Support materials only that illustrate some possible contexts for exploring Science as a Human Endeavour concepts in relation to Science Understanding content.
The production of wine, along with that of many other food products, relies on the successful control of a range of reversible reactions in order to maintain the required chemical balance within the product. For wine, this balance includes the acidity, alcohol concentration, sugar levels and the colour of the wine. Techniques such as auto titration, gas chromatography and infrared spectroscopy are used to measure the chemical composition of wine. Data from these methods, including the analysis of multivariate data, has enabled scientists to identify how the concentrations of the various chemicals in the wine are related, both to each other and the observable properties of wine such as taste and aroma (ACSCH082). Sulphur dioxide is used to maintain chemical balance in wine, as it binds with acetaldehyde. ‘Sulphite calculators’ are available so that wine makers can predict the amount of sulphur dioxide required. However decisions as to how the sulphur dioxide is added to the wine, including how much to use, will depend on preferences of the winemaker, especially for those producers who market wine as ‘organic’ or ‘preservative free’ (ACSCH084).
The levels of carbon dioxide in the atmosphere have a significant influence on global systems, including surface temperatures. The oceans contribute to the maintenance of steady concentrations of atmospheric carbon dioxide because the gas can dissolve in seawater through a range of reversible processes. The uptake of anthropogenic carbon dioxide by the oceans is driven by the difference in gas pressure in the atmosphere and in the oceans, and by the air/sea transfer velocity. Because carbon dioxide is increasing in the atmosphere, more of it moves into the ocean to balance the oceanic and atmospheric gas pressures, causing a change in the equilibrium point. Dissolved carbon dioxide increases ocean acidity, which is predicted to have a range of negative consequences for ecosystems, including direct impacts on oceanic calcifying organisms such as corals, crustaceans and molluscs because structures made of calcium carbonate are vulnerable to dissolution under at lower pH levels (ACSCH088). The United Nations Kyoto Protocol and the establishment of the Intergovernmental Panel on Climate Change aim to secure global commitment to a significant reduction in greenhouse gas emissions over the next decades (ACSCH087).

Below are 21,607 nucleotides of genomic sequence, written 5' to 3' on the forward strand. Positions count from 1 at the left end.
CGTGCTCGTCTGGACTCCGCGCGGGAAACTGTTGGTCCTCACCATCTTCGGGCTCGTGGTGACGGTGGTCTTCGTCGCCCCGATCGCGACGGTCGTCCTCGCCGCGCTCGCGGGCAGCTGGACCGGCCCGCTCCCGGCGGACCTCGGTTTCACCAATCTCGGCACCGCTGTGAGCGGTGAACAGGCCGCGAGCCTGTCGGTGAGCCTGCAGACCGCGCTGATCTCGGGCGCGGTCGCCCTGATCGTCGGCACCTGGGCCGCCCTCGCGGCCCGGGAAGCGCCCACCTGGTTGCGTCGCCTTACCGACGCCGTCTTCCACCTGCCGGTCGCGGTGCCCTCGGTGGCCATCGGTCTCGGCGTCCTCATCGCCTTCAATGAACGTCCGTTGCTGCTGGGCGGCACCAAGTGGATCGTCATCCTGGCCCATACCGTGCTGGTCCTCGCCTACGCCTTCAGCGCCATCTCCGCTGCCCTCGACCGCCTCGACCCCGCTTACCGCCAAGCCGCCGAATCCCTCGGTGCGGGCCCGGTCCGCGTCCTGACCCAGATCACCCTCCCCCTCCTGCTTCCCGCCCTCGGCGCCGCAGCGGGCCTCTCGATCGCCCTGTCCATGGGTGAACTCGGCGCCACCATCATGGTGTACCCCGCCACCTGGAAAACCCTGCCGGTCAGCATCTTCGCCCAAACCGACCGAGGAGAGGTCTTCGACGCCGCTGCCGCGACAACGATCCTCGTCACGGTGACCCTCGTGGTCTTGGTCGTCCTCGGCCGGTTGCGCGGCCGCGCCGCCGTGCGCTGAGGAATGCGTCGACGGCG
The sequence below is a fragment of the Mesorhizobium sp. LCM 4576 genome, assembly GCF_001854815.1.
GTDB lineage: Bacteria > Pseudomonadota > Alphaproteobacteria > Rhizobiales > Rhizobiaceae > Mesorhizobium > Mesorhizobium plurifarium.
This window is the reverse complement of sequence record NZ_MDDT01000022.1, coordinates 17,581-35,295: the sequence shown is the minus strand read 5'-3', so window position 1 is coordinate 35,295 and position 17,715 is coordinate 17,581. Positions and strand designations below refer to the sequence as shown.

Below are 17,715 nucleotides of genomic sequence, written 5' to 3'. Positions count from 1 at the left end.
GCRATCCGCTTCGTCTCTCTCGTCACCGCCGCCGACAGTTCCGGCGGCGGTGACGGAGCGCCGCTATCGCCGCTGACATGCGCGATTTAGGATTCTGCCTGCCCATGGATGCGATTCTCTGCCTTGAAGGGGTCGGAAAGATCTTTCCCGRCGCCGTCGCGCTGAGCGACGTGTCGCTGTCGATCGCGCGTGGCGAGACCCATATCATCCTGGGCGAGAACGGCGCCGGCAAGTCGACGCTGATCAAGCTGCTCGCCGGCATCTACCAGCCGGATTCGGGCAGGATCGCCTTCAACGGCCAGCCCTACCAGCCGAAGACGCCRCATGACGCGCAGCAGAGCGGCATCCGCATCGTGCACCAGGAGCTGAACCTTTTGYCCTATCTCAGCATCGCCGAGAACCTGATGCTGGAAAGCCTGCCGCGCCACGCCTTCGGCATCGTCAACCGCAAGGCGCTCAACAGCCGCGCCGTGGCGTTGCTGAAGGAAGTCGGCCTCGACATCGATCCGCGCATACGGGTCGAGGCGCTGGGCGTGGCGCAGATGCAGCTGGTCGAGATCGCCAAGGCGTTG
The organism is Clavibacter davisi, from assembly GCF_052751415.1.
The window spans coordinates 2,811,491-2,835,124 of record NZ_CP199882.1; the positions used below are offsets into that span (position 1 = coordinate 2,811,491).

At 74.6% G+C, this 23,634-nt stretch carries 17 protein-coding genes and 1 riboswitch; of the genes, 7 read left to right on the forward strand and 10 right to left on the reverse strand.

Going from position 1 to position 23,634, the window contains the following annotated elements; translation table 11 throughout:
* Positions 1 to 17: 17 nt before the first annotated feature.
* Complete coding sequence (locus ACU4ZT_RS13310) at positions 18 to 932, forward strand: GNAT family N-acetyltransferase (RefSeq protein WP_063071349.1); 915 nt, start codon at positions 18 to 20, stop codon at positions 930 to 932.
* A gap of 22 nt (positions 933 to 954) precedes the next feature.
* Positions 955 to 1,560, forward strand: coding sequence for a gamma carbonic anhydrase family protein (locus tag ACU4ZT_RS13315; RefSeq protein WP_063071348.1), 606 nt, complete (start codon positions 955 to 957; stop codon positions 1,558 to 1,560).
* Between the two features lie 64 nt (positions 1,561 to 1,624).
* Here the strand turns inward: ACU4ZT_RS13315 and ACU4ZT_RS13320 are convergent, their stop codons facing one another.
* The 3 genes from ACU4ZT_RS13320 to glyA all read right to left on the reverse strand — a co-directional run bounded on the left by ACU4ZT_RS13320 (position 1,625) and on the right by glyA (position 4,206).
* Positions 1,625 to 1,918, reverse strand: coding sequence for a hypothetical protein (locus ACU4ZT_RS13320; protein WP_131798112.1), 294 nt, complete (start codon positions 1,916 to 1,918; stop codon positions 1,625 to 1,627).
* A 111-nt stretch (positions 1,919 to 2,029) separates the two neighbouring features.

Lavoisier, often referred to as the father of modern chemistry, believed that all acids contained oxygen. In 1810, Davy proposed that it was hydrogen, rather than oxygen, that was common to all acids (ACSCH083). Arrhenius linked the behaviour of acids to their ability to produce hydrogen ions in aqueous solution, however this theory only related to aqueous solutions and relied on all bases producing hydroxide ions. In 1923 Brønsted (and at about the same time, Lowry) refined the earlier theories by describing acids as proton donators (ACSCH083). This theory allowed for the description of conjugate acid-bases, and for the explanation of the varying strength of acids based on the stability of the ions produced when acids ionise to form the hydrogen ions. This concept has been applied to contemporary research into ‘superacids’, such as carborane acids, which have been found to be a million times stronger than sulphuric acid when the position of equilibrium in aqueous solution is considered.